Worship Makes You Happy; TV Does Not
The Wall Street Journal recently reported on a study of 4,000 Americans by academics Daniel Kahneman, Alan Krueger, David Schkade, Norbert Schwarz, and Arthur Stone. The survey focused on the reasons why the sharp rise in our standard of living in recent decades has not resulted in a corresponding rise in levels of happiness among people when compared to earlier generations.
The article postulates why this stagnant state may exist among Americans:
The standout cluster was what the authors label “engaging leisure and spiritual activities,” things like visiting friends, exercising, attending church, listening to music, fishing, reading a book, sitting in a cafe or going to a party. When we spend time on our favorite of these activities, we’re typically happy, engrossed and not especially stressed.
The obvious implication: If we devote more time to these activities, maybe we would be more satisfied with our lives. Yet the evidence suggests we’ve missed a huge chance to do just that — which may help explain why Americans are little or no happier than they were four decades ago.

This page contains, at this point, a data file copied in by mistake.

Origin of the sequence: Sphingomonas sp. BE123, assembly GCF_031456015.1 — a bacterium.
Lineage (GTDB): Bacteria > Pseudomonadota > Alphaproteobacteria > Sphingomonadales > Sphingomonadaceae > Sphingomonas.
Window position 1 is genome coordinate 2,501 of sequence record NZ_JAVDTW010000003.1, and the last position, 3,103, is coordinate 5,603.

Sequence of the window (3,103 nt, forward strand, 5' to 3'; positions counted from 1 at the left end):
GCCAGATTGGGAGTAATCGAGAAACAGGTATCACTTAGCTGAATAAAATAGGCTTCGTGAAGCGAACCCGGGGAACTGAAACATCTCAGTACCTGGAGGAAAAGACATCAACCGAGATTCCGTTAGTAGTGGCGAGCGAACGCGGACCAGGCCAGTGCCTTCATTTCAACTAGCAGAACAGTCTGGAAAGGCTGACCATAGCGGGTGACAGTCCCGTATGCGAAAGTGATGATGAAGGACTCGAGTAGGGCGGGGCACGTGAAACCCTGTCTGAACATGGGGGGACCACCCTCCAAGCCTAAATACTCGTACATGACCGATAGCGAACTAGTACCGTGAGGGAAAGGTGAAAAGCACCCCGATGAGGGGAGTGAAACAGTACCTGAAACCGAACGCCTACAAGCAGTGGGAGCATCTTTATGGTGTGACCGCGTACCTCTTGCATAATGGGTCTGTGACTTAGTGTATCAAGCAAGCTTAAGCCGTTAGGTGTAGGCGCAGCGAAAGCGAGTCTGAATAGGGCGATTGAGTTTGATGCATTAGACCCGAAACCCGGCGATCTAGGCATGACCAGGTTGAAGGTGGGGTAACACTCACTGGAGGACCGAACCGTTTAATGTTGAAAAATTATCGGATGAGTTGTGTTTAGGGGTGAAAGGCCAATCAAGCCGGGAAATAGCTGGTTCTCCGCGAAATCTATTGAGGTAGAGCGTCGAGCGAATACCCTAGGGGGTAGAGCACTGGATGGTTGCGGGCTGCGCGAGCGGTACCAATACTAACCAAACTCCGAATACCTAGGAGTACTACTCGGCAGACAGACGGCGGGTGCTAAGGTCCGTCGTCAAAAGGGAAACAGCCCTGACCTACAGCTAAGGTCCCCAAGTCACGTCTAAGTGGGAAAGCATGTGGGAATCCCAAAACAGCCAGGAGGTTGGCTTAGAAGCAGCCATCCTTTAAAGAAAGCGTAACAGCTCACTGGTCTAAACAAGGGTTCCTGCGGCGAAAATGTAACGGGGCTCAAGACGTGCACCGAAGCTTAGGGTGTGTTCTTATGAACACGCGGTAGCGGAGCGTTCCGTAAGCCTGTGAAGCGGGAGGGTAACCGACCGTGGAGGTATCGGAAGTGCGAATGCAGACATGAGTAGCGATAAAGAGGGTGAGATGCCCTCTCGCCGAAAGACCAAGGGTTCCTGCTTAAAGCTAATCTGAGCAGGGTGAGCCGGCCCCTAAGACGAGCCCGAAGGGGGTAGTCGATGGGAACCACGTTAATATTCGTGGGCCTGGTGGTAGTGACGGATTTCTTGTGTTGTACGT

Over that stretch, men reduced the amount of time they spent working. Meanwhile, women — as a group — spent more time earning income, reflecting their increased work-force participation. But this increased time at the office was more than offset by a drop in time devoted to mundane chores.
In other words, both men and women had the chance to lavish more time on “engaging leisure and spiritual activities.” But in fact, time spent on these activities has actually declined over the past four decades.
Instead, there’s been a significant increase in the hours devoted to what the authors call “neutral downtime,” which is mostly watching television. Women now spend 15% of their waking hours staring at the tube, while men devote 17%.
My hope is that worship isn’t “neutral downtime” for those attending church. While it’s certainly not definitive, this study supports the notion that we should be actively engaged in worship, not just being entertained. And while I believe that video clips and the Internet can be appropriately incorporated into a worship experience, how far is too far? What’s your take?